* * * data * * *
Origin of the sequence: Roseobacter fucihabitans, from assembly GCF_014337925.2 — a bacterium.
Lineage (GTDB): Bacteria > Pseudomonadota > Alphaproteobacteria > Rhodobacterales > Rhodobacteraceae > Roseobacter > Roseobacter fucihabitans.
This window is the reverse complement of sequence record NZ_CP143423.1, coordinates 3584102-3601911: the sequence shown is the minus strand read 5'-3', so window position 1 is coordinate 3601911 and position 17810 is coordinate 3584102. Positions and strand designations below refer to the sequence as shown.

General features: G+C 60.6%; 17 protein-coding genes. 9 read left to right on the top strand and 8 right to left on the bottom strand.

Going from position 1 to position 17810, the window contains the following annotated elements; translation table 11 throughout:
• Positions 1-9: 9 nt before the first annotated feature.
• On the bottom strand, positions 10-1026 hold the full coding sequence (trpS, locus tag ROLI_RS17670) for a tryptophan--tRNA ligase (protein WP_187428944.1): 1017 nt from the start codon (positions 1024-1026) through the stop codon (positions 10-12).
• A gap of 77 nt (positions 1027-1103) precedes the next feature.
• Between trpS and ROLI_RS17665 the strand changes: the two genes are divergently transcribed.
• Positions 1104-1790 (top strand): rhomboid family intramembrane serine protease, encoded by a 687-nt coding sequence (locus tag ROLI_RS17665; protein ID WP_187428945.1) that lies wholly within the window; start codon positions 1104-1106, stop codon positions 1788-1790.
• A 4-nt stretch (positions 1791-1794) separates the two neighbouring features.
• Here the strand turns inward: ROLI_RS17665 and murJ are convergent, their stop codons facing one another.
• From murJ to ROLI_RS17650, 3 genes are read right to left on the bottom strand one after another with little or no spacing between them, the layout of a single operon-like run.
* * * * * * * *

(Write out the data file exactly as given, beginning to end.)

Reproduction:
Origin of the sequence: Roseobacter fucihabitans, from assembly GCF_014337925.2 — a bacterium.
Lineage (GTDB): Bacteria > Pseudomonadota > Alphaproteobacteria > Rhodobacterales > Rhodobacteraceae > Roseobacter > Roseobacter fucihabitans.
This window is the reverse complement of sequence record NZ_CP143423.1, coordinates 3584102-3601911: the sequence shown is the minus strand read 5'-3', so window position 1 is coordinate 3601911 and position 17810 is coordinate 3584102. Positions and strand designations below refer to the sequence as shown.

General features: G+C 60.6%; 17 protein-coding genes. 9 read left to right on the top strand and 8 right to left on the bottom strand.

Going from position 1 to position 17810, the window contains the following annotated elements; translation table 11 throughout:
• Positions 1-9: 9 nt before the first annotated feature.
• On the bottom strand, positions 10-1026 hold the full coding sequence (trpS, locus tag ROLI_RS17670) for a tryptophan--tRNA ligase (protein WP_187428944.1): 1017 nt from the start codon (positions 1024-1026) through the stop codon (positions 10-12).
• A gap of 77 nt (positions 1027-1103) precedes the next feature.
• Between trpS and ROLI_RS17665 the strand changes: the two genes are divergently transcribed.
• Positions 1104-1790 (top strand): rhomboid family intramembrane serine protease, encoded by a 687-nt coding sequence (locus tag ROLI_RS17665; protein ID WP_187428945.1) that lies wholly within the window; start codon positions 1104-1106, stop codon positions 1788-1790.
• A 4-nt stretch (positions 1791-1794) separates the two neighbouring features.
• Here the strand turns inward: ROLI_RS17665 and murJ are convergent, their stop codons facing one another.
• From murJ to ROLI_RS17650, 3 genes are read right to left on the bottom strand one after another with little or no spacing between them, the layout of a single operon-like run.